Can you tell something about a person from the seat they are sitting in? Well yes, it turns out. At least if the seat is in a stadium, where each section tells a lot about what experience you are looking for.
This has been the finding in FC Copenhagen, where they have been experimenting with section-based segmentation in their marketing campaigns for season cards for the coming season (or perpetuity as it were, but that’s for another blog post).
Jacob Lauesen, Director Brand Marketing & Development at the club, explains: “To boost our season card sales, we set up Facebook campaigns aimed at look-a-likes to our current season card holders, with a unified messaging. The campaign was performing very well, so we decided to experiment with further segmentation and messaging, and the results were amazing.”
From one message to segmented campaigns
Jacob Lauesen expands: “We divided the stadium into 4 different motivations, and set up corresponding campaigns by exporting the season card holders of each part of the stadium and then using those for look-a-like campaigns on Facebook. When the results came in, I didn’t believe it. We’d gone from a ROAS (return on ad spend) of approximately 11 to +20 on season card campaigns. And the campaigns continued to deliver at this level.”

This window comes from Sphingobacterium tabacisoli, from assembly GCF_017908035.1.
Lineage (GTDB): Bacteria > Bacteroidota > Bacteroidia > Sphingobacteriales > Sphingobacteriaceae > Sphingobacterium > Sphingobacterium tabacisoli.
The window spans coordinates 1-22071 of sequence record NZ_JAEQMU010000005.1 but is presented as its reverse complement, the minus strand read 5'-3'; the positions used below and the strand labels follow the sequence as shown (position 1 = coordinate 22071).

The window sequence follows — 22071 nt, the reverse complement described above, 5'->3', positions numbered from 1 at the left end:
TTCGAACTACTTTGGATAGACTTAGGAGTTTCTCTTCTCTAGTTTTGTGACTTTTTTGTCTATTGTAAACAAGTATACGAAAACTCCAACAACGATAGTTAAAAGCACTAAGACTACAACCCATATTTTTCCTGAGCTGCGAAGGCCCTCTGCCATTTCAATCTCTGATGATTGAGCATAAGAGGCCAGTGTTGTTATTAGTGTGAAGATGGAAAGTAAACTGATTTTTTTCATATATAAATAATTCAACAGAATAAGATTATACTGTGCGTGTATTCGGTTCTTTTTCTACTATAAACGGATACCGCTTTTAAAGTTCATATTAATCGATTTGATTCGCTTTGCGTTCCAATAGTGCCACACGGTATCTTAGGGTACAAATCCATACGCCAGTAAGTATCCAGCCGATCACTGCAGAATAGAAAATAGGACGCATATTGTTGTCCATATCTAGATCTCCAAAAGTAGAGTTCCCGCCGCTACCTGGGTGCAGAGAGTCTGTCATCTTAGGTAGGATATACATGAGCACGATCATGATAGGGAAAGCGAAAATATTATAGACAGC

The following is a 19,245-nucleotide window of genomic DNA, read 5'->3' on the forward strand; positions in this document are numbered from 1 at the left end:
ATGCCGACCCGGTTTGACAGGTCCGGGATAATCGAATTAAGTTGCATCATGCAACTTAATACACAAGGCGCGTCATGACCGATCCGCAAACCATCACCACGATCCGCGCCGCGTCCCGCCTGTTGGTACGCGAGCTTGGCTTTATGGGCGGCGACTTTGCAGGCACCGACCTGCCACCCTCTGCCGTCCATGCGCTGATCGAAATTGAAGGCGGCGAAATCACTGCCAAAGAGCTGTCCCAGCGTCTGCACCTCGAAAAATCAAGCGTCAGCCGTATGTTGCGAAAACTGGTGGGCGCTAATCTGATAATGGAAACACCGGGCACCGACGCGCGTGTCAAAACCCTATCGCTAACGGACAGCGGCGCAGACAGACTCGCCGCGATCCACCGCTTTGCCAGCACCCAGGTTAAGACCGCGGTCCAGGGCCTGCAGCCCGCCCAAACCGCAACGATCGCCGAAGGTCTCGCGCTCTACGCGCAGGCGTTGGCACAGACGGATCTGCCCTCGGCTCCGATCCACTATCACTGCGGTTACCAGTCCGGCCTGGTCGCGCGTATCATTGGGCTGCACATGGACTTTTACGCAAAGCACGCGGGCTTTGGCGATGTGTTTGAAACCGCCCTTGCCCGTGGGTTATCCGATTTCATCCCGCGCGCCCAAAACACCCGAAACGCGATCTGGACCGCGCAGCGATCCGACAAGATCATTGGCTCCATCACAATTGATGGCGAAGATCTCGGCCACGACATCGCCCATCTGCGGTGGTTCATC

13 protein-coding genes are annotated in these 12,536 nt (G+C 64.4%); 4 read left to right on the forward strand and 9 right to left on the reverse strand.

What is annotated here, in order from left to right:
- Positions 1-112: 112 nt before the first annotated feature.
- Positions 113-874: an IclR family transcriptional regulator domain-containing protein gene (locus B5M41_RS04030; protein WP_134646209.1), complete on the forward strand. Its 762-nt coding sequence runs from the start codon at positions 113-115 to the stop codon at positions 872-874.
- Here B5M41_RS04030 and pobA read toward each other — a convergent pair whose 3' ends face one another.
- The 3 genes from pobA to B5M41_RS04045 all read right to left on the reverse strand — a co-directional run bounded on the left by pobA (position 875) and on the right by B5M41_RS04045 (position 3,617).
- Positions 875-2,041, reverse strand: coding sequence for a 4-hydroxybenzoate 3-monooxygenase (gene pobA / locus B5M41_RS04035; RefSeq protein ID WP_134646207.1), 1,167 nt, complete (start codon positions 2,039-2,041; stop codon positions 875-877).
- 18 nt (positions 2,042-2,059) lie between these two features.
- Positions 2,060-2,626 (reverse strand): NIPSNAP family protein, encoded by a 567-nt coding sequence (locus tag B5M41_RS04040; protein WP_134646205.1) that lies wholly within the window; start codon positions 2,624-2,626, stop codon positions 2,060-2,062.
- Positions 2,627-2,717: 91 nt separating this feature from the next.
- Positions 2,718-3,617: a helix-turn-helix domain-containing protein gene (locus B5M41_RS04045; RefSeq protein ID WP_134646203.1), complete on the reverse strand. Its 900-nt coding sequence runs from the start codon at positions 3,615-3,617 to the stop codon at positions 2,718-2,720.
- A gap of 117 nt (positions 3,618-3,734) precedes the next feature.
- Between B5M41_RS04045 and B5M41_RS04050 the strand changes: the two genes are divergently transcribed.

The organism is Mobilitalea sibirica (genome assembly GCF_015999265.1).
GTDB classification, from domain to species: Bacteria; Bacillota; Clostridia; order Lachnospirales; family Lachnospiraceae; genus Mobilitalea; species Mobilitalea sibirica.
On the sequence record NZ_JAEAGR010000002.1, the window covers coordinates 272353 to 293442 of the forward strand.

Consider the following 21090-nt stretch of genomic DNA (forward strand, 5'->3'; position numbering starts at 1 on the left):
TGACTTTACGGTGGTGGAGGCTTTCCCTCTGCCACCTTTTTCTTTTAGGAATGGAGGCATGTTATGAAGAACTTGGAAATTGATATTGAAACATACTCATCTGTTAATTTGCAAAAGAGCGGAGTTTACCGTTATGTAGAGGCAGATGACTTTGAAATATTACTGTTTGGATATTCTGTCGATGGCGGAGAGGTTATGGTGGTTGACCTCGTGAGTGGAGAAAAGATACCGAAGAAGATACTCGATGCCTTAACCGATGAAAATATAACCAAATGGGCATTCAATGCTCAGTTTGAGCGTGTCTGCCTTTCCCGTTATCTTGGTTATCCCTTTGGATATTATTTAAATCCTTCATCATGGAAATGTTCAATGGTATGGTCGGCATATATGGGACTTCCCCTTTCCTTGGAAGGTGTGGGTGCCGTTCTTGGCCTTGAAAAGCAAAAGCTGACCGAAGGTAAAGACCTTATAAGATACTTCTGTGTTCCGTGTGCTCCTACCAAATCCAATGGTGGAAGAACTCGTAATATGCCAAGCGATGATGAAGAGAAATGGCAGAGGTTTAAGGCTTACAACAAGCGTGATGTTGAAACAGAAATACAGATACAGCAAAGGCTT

What they did was: They set up specific campaigns aimed at very specific stadium experiences or attendance motivation – those sitting in the family section would be expected to be looking for a kids-friendly experience while those standing behind the goal will be looking for the shoulder-to-shoulder screaming experience.
How can this case story help you
Understanding the motivation of your fans and patrons is key – whether you work in a sports club, a theatre or a concert hall, you should consider what the choice of seats reveal about people, and how you can use that in your segmented marketing, either through your own channels or paid media.
Want to know more?
Listen to the “Business of Fun” podcast episode with Jacob Lauesen
Follow Jacob Lauesen on Twitter